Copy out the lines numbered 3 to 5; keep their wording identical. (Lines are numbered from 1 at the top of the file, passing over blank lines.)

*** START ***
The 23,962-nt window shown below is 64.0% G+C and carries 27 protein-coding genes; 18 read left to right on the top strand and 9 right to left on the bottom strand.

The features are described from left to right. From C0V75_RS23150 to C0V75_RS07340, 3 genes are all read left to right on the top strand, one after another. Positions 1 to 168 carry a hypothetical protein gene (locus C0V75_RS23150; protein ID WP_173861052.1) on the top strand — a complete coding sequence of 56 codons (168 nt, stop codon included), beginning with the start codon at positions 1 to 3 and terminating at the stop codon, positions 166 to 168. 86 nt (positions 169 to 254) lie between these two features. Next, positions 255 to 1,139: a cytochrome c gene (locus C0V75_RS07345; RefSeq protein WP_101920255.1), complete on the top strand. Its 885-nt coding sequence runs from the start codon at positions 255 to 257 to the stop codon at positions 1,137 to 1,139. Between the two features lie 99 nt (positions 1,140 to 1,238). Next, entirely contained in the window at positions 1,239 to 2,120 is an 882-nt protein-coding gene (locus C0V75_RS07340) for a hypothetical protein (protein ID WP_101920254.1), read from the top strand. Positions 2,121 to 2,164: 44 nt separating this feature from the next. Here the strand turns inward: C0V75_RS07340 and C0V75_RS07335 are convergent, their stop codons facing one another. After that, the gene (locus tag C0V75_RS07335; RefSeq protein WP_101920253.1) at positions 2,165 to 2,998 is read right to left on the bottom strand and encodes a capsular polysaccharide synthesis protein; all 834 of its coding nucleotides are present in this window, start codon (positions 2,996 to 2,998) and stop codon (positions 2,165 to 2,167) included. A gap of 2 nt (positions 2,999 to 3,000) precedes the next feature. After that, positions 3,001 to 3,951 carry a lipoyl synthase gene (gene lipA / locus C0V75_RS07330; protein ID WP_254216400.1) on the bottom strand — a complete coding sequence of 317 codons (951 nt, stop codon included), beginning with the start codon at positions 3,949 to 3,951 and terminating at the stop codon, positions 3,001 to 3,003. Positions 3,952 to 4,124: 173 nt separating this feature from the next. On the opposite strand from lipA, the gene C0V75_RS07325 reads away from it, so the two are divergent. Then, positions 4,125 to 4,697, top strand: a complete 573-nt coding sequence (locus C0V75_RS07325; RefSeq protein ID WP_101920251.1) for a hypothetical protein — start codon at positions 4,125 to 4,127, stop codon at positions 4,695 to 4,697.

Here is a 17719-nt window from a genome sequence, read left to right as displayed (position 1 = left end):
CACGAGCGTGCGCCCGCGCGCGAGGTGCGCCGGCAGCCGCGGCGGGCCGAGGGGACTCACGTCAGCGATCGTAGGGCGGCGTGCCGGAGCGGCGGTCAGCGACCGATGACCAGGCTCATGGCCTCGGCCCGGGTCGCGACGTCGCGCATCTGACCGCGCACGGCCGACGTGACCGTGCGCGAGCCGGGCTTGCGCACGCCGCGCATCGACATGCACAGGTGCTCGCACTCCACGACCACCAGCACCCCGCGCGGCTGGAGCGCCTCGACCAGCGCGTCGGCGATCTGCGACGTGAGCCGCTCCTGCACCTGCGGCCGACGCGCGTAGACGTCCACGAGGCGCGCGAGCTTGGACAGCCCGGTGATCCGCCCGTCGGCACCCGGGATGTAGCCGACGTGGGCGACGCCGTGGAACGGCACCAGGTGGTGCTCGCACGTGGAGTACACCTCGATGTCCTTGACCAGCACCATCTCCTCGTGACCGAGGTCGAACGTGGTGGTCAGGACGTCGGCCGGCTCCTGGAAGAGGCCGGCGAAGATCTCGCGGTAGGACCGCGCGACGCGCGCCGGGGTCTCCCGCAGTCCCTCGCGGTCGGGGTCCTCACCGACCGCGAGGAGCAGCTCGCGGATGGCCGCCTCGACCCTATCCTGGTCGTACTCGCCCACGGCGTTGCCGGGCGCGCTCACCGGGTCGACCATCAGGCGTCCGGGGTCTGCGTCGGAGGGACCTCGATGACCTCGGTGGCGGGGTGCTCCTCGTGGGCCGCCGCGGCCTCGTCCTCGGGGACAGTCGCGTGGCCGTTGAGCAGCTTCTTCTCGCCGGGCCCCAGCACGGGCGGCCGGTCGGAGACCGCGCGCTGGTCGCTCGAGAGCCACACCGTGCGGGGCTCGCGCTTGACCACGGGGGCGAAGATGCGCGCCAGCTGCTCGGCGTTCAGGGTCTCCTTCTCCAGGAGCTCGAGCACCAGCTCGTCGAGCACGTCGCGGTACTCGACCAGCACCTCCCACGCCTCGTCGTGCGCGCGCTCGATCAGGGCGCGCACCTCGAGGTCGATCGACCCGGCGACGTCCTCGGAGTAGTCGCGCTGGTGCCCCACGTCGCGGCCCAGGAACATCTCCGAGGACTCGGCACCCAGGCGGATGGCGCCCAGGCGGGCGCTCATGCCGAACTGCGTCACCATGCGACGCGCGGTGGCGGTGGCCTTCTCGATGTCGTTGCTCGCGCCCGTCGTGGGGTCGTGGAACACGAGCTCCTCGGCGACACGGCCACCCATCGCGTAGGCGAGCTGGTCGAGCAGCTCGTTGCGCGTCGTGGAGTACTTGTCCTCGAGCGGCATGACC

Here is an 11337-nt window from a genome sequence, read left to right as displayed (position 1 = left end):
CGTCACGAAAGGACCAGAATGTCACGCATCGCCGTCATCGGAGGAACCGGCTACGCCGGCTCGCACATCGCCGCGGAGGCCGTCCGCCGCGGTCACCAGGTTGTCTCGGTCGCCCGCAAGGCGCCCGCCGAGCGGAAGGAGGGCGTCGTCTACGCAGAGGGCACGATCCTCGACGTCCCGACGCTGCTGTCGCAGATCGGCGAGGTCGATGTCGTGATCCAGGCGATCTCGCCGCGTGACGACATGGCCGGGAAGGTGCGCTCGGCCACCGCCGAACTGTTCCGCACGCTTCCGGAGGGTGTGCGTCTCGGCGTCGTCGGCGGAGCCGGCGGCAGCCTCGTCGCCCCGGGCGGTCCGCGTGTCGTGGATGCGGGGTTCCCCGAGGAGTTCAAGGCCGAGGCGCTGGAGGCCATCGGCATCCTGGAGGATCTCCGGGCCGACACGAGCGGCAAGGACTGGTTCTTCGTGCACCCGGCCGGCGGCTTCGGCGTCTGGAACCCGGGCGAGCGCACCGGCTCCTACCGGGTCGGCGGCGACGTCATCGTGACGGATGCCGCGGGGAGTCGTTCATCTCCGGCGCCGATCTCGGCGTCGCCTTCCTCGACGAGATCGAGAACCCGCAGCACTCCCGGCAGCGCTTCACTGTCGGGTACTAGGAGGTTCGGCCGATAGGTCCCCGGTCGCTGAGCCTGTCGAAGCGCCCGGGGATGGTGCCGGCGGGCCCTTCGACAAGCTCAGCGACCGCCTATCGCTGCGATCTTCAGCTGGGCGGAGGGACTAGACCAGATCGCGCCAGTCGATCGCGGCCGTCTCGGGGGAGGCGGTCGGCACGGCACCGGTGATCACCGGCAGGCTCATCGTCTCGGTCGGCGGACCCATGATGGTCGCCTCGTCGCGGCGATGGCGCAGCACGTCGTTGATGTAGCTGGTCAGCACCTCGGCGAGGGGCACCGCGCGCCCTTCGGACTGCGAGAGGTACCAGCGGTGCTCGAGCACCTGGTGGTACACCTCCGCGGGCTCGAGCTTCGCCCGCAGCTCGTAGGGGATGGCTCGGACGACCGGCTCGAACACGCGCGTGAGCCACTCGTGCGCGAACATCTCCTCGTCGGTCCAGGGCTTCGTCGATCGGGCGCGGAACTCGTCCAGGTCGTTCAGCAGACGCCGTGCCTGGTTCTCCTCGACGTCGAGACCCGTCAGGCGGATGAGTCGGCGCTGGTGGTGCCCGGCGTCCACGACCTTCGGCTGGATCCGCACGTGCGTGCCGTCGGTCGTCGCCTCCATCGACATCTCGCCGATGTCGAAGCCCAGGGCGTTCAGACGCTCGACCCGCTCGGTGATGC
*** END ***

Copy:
Here is a 17719-nt window from a genome sequence, read left to right as displayed (position 1 = left end):
CACGAGCGTGCGCCCGCGCGCGAGGTGCGCCGGCAGCCGCGGCGGGCCGAGGGGACTCACGTCAGCGATCGTAGGGCGGCGTGCCGGAGCGGCGGTCAGCGACCGATGACCAGGCTCATGGCCTCGGCCCGGGTCGCGACGTCGCGCATCTGACCGCGCACGGCCGACGTGACCGTGCGCGAGCCGGGCTTGCGCACGCCGCGCATCGACATGCACAGGTGCTCGCACTCCACGACCACCAGCACCCCGCGCGGCTGGAGCGCCTCGACCAGCGCGTCGGCGATCTGCGACGTGAGCCGCTCCTGCACCTGCGGCCGACGCGCGTAGACGTCCACGAGGCGCGCGAGCTTGGACAGCCCGGTGATCCGCCCGTCGGCACCCGGGATGTAGCCGACGTGGGCGACGCCGTGGAACGGCACCAGGTGGTGCTCGCACGTGGAGTACACCTCGATGTCCTTGACCAGCACCATCTCCTCGTGACCGAGGTCGAACGTGGTGGTCAGGACGTCGGCCGGCTCCTGGAAGAGGCCGGCGAAGATCTCGCGGTAGGACCGCGCGACGCGCGCCGGGGTCTCCCGCAGTCCCTCGCGGTCGGGGTCCTCACCGACCGCGAGGAGCAGCTCGCGGATGGCCGCCTCGACCCTATCCTGGTCGTACTCGCCCACGGCGTTGCCGGGCGCGCTCACCGGGTCGACCATCAGGCGTCCGGGGTCTGCGTCGGAGGGACCTCGATGACCTCGGTGGCGGGGTGCTCCTCGTGGGCCGCCGCGGCCTCGTCCTCGGGGACAGTCGCGTGGCCGTTGAGCAGCTTCTTCTCGCCGGGCCCCAGCACGGGCGGCCGGTCGGAGACCGCGCGCTGGTCGCTCGAGAGCCACACCGTGCGGGGCTCGCGCTTGACCACGGGGGCGAAGATGCGCGCCAGCTGCTCGGCGTTCAGGGTCTCCTTCTCCAGGAGCTCGAGCACCAGCTCGTCGAGCACGTCGCGGTACTCGACCAGCACCTCCCACGCCTCGTCGTGCGCGCGCTCGATCAGGGCGCGCACCTCGAGGTCGATCGACCCGGCGACGTCCTCGGAGTAGTCGCGCTGGTGCCCCACGTCGCGGCCCAGGAACATCTCCGAGGACTCGGCACCCAGGCGGATGGCGCCCAGGCGGGCGCTCATGCCGAACTGCGTCACCATGCGACGCGCGGTGGCGGTGGCCTTCTCGATGTCGTTGCTCGCGCCCGTCGTGGGGTCGTGGAACACGAGCTCCTCGGCGACACGGCCACCCATCGCGTAGGCGAGCTGGTCGAGCAGCTCGTTGCGCGTCGTGGAGTACTTGTCCTCGAGCGGCATGACC

Here is an 11337-nt window from a genome sequence, read left to right as displayed (position 1 = left end):